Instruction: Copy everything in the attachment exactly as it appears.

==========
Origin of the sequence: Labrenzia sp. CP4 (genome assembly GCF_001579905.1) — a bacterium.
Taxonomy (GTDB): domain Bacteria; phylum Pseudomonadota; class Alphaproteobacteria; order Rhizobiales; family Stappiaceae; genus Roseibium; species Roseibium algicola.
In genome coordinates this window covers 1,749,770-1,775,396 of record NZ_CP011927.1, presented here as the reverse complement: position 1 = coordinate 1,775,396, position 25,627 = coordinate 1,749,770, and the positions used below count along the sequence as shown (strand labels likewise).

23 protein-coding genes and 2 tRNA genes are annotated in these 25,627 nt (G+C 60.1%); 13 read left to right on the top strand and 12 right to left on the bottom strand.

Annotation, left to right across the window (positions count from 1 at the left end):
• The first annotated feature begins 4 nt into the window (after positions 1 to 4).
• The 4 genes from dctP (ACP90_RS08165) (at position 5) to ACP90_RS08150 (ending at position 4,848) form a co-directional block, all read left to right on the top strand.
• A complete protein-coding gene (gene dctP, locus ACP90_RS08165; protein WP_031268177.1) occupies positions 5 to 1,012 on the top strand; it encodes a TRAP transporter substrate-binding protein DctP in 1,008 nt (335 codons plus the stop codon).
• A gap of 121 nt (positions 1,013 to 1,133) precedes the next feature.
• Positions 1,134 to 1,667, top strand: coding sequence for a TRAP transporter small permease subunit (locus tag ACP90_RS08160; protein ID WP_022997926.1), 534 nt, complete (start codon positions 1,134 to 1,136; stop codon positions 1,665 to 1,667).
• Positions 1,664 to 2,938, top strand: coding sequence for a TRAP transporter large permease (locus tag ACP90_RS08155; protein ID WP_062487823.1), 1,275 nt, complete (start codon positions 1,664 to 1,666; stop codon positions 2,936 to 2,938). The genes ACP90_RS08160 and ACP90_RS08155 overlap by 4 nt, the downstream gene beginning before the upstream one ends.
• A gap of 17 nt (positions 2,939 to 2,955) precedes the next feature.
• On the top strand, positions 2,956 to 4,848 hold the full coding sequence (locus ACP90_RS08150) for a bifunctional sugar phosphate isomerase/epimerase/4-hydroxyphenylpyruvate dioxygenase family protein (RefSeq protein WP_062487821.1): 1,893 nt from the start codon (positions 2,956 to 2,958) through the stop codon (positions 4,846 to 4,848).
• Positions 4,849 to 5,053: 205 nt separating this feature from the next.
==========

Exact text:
Origin of the sequence: Labrenzia sp. CP4 (genome assembly GCF_001579905.1) — a bacterium.
Taxonomy (GTDB): domain Bacteria; phylum Pseudomonadota; class Alphaproteobacteria; order Rhizobiales; family Stappiaceae; genus Roseibium; species Roseibium algicola.
In genome coordinates this window covers 1,749,770-1,775,396 of record NZ_CP011927.1, presented here as the reverse complement: position 1 = coordinate 1,775,396, position 25,627 = coordinate 1,749,770, and the positions used below count along the sequence as shown (strand labels likewise).

23 protein-coding genes and 2 tRNA genes are annotated in these 25,627 nt (G+C 60.1%); 13 read left to right on the top strand and 12 right to left on the bottom strand.

Annotation, left to right across the window (positions count from 1 at the left end):
• The first annotated feature begins 4 nt into the window (after positions 1 to 4).
• The 4 genes from dctP (ACP90_RS08165) (at position 5) to ACP90_RS08150 (ending at position 4,848) form a co-directional block, all read left to right on the top strand.
• A complete protein-coding gene (gene dctP, locus ACP90_RS08165; protein WP_031268177.1) occupies positions 5 to 1,012 on the top strand; it encodes a TRAP transporter substrate-binding protein DctP in 1,008 nt (335 codons plus the stop codon).
• A gap of 121 nt (positions 1,013 to 1,133) precedes the next feature.
• Positions 1,134 to 1,667, top strand: coding sequence for a TRAP transporter small permease subunit (locus tag ACP90_RS08160; protein ID WP_022997926.1), 534 nt, complete (start codon positions 1,134 to 1,136; stop codon positions 1,665 to 1,667).
• Positions 1,664 to 2,938, top strand: coding sequence for a TRAP transporter large permease (locus tag ACP90_RS08155; protein ID WP_062487823.1), 1,275 nt, complete (start codon positions 1,664 to 1,666; stop codon positions 2,936 to 2,938). The genes ACP90_RS08160 and ACP90_RS08155 overlap by 4 nt, the downstream gene beginning before the upstream one ends.
• A gap of 17 nt (positions 2,939 to 2,955) precedes the next feature.
• On the top strand, positions 2,956 to 4,848 hold the full coding sequence (locus ACP90_RS08150) for a bifunctional sugar phosphate isomerase/epimerase/4-hydroxyphenylpyruvate dioxygenase family protein (RefSeq protein WP_062487821.1): 1,893 nt from the start codon (positions 2,956 to 2,958) through the stop codon (positions 4,846 to 4,848).
• Positions 4,849 to 5,053: 205 nt separating this feature from the next.